10/2 NEW info /14 years in remission/ free protocol available

Discussion in 'Fibromyalgia Main Forum' started by kallsup, Sep 11, 2008.

  1. kallsup

    kallsup New Member

    I figured I would offer daily step by step lessons about how to understand FM and how to cure it.
    Here is the short version, what to do and when to do it. Longer explanations follow.

    Fibromyalgia Recovery Protocol

    Refrigerator Version

    1. Print this and show it to your doctor. If she/he approves, put it on your refrigerator.
    2. Find a low or medium carbohydrate diet you can be comfortable with. Atikns iis a Low Carb Diet. The Zone is a low to medium carb diet. A diet for people with diabetes can work as it is medium carb. You will have to ignore any suggestions about eating after dinner.
    3. Be sure you consume no fluoride and are not exposed to electromagnetic radiation, especially when sleeping.
    Breakfast: a Low to medium carb breakfast
    Take these supplements
    100 Mg B! (thiamine)
    50 Mg B complex
    divided dose multi vitamin from Solgar or Natrol
    taurine 500 MG
    L carnitine 1000 mg

    Lunch a low to medium carb lunch
    Take these supplements
    100 Mg B! (thiamine)
    50 Mg B complex
    divided dose multi vitamin from Solgar or Natrol
    taurine 500 MG

    Dinner a low to medium carb dinner eaten by 6:30 PM
    Take these supplements
    100 Mg B! (thiamine)
    50 Mg B complex
    divided dose multi vitamin from Solgar or Natrol
    taurine 500 MG
    L carnitine 1000 mg

    You may have water and unsweetened herb tea. Do not drink decaffeinated beverages now or at any time of day as these do have some caffeine.
    Take a hot bath (as hot as you can comfortably tolerate) sometime between dinner and bedtime.

    Just before bed take
    500 to 100o mg of magnesium and an equal amount of calcium
    3 to 5 mg of Melatonin OR 2000 to 3000 mg L Arginine.
    ####### end of short version

    Fibromyalgia Recovery Protocol Long Version with Explanations

    The first thing to understand is that FM is related to a failure in every cell in your body to transform food into energy. Dr. Eisinger identified it as a problem with glycolosis, the process of turning blood sugar into energy.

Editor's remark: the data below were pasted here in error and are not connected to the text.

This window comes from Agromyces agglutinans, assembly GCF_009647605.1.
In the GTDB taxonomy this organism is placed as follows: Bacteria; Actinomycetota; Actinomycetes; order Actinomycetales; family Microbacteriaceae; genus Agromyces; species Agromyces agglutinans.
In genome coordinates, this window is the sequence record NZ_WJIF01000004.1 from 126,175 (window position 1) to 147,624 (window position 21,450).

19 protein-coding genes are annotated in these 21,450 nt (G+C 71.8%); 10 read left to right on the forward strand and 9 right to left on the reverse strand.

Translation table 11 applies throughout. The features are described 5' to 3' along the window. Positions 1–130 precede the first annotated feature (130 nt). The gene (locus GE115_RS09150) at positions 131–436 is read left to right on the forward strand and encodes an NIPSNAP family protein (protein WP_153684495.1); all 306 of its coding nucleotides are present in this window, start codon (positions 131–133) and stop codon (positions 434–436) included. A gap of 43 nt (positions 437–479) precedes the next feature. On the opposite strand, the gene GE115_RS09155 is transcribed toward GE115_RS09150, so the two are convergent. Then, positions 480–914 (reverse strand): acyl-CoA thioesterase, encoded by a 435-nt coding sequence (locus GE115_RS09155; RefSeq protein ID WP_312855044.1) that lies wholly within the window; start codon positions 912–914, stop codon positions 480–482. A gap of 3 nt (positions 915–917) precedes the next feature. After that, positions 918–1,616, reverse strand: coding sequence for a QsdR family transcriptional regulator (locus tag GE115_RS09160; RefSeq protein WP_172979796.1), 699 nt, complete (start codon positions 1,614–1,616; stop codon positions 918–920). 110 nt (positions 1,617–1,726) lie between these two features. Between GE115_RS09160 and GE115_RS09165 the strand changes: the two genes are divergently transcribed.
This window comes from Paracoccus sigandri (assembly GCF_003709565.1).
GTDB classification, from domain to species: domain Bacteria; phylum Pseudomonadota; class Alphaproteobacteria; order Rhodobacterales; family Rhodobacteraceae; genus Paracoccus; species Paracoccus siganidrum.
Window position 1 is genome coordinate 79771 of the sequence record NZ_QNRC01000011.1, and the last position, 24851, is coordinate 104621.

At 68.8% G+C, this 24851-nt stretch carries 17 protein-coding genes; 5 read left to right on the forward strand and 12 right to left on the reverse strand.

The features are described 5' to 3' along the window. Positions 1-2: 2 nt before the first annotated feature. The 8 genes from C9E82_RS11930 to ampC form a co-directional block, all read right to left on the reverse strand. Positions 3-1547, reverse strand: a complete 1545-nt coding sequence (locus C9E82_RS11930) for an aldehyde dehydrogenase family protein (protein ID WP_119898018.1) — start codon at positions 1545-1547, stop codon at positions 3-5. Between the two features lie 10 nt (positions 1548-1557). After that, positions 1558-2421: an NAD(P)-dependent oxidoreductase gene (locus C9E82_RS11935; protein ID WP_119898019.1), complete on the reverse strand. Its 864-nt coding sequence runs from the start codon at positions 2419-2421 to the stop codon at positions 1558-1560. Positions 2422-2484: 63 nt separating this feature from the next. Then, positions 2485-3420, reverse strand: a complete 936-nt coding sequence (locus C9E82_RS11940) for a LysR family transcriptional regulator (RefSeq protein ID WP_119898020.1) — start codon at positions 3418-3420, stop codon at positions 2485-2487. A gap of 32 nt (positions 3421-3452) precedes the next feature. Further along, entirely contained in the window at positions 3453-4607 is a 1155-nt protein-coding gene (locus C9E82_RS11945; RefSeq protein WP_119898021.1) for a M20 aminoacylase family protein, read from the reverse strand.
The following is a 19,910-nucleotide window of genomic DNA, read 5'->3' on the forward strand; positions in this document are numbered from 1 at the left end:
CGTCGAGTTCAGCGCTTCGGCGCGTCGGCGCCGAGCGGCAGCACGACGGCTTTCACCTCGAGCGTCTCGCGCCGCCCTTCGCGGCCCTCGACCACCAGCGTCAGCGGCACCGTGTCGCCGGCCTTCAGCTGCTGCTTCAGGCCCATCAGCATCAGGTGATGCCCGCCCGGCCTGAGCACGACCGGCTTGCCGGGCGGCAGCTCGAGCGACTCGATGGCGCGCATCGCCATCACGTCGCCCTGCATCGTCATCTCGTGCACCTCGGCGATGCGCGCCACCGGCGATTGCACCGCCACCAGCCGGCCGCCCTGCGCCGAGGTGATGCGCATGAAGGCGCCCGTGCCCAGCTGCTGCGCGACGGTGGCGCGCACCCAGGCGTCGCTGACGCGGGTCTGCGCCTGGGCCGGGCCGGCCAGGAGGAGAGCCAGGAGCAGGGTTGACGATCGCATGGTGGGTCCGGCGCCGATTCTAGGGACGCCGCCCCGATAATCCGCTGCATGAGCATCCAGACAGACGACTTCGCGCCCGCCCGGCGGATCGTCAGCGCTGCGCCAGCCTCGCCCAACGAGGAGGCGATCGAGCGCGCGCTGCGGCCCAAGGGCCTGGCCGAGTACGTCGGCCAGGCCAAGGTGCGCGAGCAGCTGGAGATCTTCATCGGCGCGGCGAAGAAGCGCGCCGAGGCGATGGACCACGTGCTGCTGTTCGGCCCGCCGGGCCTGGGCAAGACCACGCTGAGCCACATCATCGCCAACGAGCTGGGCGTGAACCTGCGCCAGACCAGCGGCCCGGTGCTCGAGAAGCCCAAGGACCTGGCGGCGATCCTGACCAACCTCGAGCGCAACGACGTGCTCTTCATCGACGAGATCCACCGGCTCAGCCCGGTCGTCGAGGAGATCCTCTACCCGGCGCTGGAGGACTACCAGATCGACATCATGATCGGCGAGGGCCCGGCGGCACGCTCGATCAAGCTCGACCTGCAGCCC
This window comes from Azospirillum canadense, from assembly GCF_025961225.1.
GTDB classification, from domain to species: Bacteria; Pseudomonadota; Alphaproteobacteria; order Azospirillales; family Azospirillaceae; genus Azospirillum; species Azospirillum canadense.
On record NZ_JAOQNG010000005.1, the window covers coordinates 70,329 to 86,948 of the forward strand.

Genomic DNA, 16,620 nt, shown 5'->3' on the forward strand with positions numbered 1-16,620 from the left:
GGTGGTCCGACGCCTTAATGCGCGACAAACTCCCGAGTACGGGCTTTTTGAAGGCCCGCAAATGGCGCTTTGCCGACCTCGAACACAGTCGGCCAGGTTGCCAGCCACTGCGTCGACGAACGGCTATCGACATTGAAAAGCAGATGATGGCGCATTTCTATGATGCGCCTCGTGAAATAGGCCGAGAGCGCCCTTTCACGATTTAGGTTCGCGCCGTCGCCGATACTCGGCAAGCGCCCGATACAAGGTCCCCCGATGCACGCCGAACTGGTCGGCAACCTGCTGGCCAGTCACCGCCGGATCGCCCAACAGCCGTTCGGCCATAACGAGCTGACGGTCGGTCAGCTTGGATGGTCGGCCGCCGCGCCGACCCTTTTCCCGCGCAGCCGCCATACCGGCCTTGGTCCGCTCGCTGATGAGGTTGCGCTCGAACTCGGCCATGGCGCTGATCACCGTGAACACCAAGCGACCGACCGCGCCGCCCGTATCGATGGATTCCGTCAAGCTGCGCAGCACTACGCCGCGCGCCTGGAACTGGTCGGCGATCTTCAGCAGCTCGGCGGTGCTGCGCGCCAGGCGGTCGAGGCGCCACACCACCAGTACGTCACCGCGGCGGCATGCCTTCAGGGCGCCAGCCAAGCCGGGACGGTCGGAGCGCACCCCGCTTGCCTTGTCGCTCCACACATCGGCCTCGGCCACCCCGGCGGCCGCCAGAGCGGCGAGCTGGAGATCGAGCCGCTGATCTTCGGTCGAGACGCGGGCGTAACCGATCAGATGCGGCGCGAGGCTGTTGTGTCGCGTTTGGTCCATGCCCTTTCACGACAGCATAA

Every cell turns blood sugar into energy in order to carry out its function. This means that all functions from thyroid to kidney to muscle strength run only partially because low levels of energy are produced. This also explains why FM has so many smoking guns, why it seems like it is about the dysfunction of some organ, then it seems to be a problem with something else. It is a partial breakdown of every function!

    September 13, 2008

    The first step toward remission involves protecting deep sleep. Growth hormone is secreted during deep sleep and this helps to repair muscles. Deep, stage four sleep is facilitated by a fasting state. People with FM have slow cellular digestion. Specifically, in each cell, blood sugar is transformed to pyruvic acid as part of the Krebs Cycle (also called citric acid cycle) but the next steps of this cycle that transforms pyruvic acid into energy does not function well. Imagine that every cell in the body is a wood stove and that for some reason the wood stove burns slowly and incompletely leaving charred remains of logs. (It feels like that sometimes too, like your cells are full of charred remains of something.)

    So, we have to allow more time than most people for cellular digestion to take place before the main deep sleep cycle.

    Normal people go in and out of deep sleep all night. The most significant period of deep sleep usually comes around 12 or 1 AM. People with FM often have too much pyruvic acid in their systems at that time so their deepest sleep comes much later if at all. (When I had active FM, I often felt like I was just getting to a period of deep, satisfying sleep when I had to wake up for the day.)

    Here is what we have to do to protect deep sleep:

    1) Establish a regular bedtime and do not ingest any calories three to four hours before you go to bed. You can drink water and other beverages without calories. If this is too many hours to go without food, set out a snack to have after 3 AM.